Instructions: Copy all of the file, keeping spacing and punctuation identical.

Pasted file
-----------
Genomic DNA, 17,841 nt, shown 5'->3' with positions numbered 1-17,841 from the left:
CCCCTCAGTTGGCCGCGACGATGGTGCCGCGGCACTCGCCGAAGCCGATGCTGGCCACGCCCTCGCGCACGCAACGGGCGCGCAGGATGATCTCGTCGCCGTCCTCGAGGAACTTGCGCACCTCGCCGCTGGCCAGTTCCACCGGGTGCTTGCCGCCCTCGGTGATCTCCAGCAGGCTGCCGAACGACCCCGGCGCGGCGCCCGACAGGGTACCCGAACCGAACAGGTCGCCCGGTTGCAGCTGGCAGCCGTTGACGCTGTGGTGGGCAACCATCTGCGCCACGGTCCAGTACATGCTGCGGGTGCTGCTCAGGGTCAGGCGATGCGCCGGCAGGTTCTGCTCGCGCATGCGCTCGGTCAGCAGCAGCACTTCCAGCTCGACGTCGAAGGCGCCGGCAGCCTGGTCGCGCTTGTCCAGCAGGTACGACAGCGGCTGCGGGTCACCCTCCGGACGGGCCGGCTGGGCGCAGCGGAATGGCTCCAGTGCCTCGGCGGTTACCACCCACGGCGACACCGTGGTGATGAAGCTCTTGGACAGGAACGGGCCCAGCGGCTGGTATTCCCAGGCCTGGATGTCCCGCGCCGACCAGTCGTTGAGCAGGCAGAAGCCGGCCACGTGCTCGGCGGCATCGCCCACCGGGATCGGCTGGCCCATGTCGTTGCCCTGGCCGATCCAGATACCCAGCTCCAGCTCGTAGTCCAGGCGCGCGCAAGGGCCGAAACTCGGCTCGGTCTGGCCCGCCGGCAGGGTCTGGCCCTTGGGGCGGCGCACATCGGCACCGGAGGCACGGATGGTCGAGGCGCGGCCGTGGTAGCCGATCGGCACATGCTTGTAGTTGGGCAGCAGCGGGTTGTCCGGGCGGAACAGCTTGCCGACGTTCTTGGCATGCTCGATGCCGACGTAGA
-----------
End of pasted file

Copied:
Genomic DNA, 17,841 nt, shown 5'->3' with positions numbered 1-17,841 from the left:
CCCCTCAGTTGGCCGCGACGATGGTGCCGCGGCACTCGCCGAAGCCGATGCTGGCCACGCCCTCGCGCACGCAACGGGCGCGCAGGATGATCTCGTCGCCGTCCTCGAGGAACTTGCGCACCTCGCCGCTGGCCAGTTCCACCGGGTGCTTGCCGCCCTCGGTGATCTCCAGCAGGCTGCCGAACGACCCCGGCGCGGCGCCCGACAGGGTACCCGAACCGAACAGGTCGCCCGGTTGCAGCTGGCAGCCGTTGACGCTGTGGTGGGCAACCATCTGCGCCACGGTCCAGTACATGCTGCGGGTGCTGCTCAGGGTCAGGCGATGCGCCGGCAGGTTCTGCTCGCGCATGCGCTCGGTCAGCAGCAGCACTTCCAGCTCGACGTCGAAGGCGCCGGCAGCCTGGTCGCGCTTGTCCAGCAGGTACGACAGCGGCTGCGGGTCACCCTCCGGACGGGCCGGCTGGGCGCAGCGGAATGGCTCCAGTGCCTCGGCGGTTACCACCCACGGCGACACCGTGGTGATGAAGCTCTTGGACAGGAACGGGCCCAGCGGCTGGTATTCCCAGGCCTGGATGTCCCGCGCCGACCAGTCGTTGAGCAGGCAGAAGCCGGCCACGTGCTCGGCGGCATCGCCCACCGGGATCGGCTGGCCCATGTCGTTGCCCTGGCCGATCCAGATACCCAGCTCCAGCTCGTAGTCCAGGCGCGCGCAAGGGCCGAAACTCGGCTCGGTCTGGCCCGCCGGCAGGGTCTGGCCCTTGGGGCGGCGCACATCGGCACCGGAGGCACGGATGGTCGAGGCGCGGCCGTGGTAGCCGATCGGCACATGCTTGTAGTTGGGCAGCAGCGGGTTGTCCGGGCGGAACAGCTTGCCGACGTTCTTGGCATGCTCGATGCCGACGTAGA